Wednesday, May 07, 2014

Good news on PRIVACY!

This is something we need. A new bill proposes that we apply our basic Fourth Amendment privacy rights to email, because right now, your email is unprotected. Here is the actual bill. And here is the EFF on email privacy:
It's time for Congress to follow the Sixth Circuit's lead and update one of the main online privacy laws—the Electronic Privacy Communications Act (ECPA). In the past, the Department of Justice has used the archaic law to obtain private online communications without obtaining a probable cause warrant as the Fourth Amendment requires.
The ECPA goes back to the 80s. It's an antique.
ECPA must be updated because the government has used the law to obtain private online messages—like personal email accounts or our social media messages—older than 180 days without a probable cause warrant. The government would have to obtain a warrant if those same messages were printed out on your desk. This difference shouldn't exist. By cosponsoring The Email Privacy Act, the government can no longer neglect the fact that Fourth Amendment protections do not whither with age.
If you want to tell your representatives to get behind this bill, go here or here.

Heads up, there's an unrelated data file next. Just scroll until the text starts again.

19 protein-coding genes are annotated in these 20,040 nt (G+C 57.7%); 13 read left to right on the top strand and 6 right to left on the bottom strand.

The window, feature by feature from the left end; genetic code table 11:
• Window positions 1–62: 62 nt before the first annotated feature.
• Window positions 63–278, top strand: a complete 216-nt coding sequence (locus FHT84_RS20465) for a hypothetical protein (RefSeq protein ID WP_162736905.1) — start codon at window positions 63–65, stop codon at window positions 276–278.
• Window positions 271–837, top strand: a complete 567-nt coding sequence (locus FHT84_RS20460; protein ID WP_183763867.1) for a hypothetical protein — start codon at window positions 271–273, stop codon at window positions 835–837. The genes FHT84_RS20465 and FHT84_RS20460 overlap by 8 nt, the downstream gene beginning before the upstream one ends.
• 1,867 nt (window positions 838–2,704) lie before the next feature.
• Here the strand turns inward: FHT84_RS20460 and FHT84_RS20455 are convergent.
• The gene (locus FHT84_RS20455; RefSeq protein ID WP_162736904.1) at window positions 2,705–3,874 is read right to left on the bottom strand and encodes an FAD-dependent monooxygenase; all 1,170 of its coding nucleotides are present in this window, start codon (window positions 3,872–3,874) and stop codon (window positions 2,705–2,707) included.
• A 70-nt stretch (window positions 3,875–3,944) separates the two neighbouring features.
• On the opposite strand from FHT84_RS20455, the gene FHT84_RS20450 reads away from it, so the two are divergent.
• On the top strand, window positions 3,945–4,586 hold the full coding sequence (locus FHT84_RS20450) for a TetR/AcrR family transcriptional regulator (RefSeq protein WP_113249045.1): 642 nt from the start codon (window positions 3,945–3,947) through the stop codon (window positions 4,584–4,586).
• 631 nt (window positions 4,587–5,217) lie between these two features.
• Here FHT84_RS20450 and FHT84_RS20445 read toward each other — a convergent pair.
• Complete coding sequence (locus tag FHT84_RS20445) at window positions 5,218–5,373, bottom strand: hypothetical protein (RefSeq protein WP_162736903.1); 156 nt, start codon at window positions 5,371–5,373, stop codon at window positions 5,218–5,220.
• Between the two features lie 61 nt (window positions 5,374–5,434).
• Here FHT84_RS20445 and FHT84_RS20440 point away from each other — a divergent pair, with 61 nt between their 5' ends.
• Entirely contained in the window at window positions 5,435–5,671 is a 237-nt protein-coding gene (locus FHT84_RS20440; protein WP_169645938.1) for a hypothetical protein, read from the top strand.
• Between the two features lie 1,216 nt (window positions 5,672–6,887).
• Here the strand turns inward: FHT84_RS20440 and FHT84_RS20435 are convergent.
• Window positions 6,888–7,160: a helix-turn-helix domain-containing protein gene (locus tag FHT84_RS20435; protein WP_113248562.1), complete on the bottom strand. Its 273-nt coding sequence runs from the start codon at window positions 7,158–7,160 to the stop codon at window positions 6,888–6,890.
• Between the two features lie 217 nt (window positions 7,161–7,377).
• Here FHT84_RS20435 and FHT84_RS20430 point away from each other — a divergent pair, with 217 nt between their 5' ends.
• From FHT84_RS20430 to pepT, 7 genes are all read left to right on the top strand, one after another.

The EPCA has bipartisan support. Of course, it is only one step -- albeit a necessary step -- to the restoration of our privacy rights.

Another important new proposal is the Online Communications and Geolocation Protection Act. This too has bipartisan support. Basically, this says that the government cannot track your location using your cell phones without first getting a warrant. This is particularly important because iphones do not allow you to remove the battery, and battery removal is the only way to turn off GPS tracking.

This bill was introduced last year and got stalled in committee. We need to get it out of the mire of the Subcommittee on Crime, Terrorism, Homeland Security, And Investigations.

Tell 'em to GET A WARRANT. Requiring a warrant will not endanger our safety. Right now, a lot of people are more scared of the government than of the terrorists.

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